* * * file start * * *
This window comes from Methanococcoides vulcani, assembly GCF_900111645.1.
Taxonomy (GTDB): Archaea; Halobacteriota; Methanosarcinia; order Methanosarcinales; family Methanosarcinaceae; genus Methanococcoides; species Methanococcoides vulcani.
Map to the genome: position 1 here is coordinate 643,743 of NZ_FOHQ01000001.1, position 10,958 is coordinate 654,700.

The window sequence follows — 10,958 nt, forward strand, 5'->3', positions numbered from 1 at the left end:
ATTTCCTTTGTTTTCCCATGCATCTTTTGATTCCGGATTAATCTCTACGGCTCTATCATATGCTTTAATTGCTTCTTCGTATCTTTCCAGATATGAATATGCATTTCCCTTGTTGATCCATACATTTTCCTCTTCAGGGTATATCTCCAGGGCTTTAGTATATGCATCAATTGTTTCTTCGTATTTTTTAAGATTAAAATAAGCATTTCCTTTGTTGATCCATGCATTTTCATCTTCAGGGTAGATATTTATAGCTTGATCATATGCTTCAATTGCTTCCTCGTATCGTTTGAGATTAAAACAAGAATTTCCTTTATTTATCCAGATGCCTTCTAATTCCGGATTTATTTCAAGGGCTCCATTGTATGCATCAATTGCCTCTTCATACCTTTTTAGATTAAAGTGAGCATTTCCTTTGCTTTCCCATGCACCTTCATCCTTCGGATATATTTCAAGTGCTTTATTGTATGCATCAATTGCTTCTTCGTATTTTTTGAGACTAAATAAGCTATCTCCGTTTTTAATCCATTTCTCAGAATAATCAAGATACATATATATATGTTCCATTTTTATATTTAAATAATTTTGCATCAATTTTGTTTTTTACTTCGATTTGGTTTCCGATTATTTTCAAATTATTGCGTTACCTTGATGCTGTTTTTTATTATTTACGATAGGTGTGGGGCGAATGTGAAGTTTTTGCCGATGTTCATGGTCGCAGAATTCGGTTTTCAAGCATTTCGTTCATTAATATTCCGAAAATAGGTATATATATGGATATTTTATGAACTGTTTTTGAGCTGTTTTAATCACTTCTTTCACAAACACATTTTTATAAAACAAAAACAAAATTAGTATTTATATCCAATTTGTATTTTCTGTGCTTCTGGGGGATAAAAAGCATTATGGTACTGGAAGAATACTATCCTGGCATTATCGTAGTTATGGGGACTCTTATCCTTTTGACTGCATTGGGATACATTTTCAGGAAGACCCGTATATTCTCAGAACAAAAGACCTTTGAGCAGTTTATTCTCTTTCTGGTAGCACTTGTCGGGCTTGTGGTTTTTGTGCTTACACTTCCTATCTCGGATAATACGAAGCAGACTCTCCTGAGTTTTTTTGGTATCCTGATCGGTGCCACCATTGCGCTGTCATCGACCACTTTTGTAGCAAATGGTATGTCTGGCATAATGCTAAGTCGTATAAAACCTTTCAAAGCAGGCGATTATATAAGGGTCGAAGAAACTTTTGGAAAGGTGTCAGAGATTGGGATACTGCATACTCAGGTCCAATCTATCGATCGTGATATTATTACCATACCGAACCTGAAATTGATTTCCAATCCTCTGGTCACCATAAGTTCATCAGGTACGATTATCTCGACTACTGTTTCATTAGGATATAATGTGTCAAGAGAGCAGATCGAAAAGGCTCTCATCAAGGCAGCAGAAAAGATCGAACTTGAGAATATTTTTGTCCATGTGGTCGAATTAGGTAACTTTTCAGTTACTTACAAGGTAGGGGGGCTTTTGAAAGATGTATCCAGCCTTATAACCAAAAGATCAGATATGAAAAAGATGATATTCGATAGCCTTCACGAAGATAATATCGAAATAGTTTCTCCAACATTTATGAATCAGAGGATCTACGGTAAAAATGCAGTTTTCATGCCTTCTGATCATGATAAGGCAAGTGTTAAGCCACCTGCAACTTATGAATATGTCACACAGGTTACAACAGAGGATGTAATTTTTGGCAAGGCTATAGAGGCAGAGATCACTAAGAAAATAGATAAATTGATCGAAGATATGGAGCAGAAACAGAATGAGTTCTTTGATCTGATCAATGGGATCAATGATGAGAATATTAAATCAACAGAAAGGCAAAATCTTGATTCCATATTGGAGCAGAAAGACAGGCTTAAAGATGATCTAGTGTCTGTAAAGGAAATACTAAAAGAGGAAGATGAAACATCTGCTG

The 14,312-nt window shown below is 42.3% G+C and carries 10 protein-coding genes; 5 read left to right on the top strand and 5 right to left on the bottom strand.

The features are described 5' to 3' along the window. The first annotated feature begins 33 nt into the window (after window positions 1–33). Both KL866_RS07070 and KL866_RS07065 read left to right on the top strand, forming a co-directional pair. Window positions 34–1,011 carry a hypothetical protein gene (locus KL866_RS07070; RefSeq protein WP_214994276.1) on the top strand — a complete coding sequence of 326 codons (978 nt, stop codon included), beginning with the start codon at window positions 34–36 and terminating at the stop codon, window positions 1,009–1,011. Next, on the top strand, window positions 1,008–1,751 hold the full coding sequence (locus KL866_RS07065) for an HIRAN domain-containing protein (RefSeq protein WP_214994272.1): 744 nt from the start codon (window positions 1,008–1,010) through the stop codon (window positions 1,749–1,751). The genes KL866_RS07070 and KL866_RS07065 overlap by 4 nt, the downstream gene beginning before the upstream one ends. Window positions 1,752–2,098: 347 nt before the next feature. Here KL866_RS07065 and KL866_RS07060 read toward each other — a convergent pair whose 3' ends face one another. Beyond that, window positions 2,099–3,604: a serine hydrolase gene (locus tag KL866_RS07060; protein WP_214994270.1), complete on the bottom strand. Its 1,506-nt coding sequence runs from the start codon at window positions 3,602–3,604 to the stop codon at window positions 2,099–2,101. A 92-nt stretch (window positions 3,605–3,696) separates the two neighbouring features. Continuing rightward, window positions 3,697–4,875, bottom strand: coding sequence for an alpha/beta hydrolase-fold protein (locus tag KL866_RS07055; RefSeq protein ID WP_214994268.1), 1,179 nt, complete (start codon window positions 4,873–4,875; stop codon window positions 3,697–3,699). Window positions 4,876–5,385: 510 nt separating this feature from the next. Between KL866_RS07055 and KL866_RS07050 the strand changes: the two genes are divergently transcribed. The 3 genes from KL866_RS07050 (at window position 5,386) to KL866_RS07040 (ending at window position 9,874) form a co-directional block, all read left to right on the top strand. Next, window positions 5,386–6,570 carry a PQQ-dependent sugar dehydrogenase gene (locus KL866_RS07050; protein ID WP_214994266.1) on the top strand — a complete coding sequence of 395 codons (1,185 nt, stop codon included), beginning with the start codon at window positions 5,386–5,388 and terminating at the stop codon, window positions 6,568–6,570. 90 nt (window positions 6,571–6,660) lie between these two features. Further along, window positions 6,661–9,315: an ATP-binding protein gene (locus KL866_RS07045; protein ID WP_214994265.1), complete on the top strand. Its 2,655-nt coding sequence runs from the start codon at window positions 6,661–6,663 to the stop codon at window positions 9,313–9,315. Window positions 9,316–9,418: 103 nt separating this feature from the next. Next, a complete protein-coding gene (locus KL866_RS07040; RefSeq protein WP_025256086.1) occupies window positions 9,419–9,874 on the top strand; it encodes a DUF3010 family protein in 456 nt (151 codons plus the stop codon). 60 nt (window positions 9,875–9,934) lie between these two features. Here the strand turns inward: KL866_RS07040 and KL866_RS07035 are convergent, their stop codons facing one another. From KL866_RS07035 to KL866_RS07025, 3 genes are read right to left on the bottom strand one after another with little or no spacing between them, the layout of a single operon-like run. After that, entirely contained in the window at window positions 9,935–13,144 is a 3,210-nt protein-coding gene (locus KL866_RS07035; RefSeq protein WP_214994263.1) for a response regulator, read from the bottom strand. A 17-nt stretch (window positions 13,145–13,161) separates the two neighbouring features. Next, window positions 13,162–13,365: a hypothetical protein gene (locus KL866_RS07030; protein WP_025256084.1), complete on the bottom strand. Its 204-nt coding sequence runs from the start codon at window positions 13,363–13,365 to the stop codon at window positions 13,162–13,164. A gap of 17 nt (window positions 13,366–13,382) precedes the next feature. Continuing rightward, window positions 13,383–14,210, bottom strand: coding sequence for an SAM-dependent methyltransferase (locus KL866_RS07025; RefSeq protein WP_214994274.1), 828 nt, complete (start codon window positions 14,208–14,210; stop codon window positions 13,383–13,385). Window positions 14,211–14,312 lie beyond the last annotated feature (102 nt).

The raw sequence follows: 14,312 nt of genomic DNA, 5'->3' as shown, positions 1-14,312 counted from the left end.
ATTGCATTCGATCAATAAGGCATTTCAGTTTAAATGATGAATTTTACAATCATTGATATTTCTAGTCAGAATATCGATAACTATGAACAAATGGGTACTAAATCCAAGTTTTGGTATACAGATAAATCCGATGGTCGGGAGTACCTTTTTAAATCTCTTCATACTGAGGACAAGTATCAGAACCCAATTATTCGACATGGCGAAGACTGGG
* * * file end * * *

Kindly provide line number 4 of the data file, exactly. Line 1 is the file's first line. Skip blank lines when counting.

The window sequence follows — 10,958 nt, forward strand, 5'->3', positions numbered from 1 at the left end: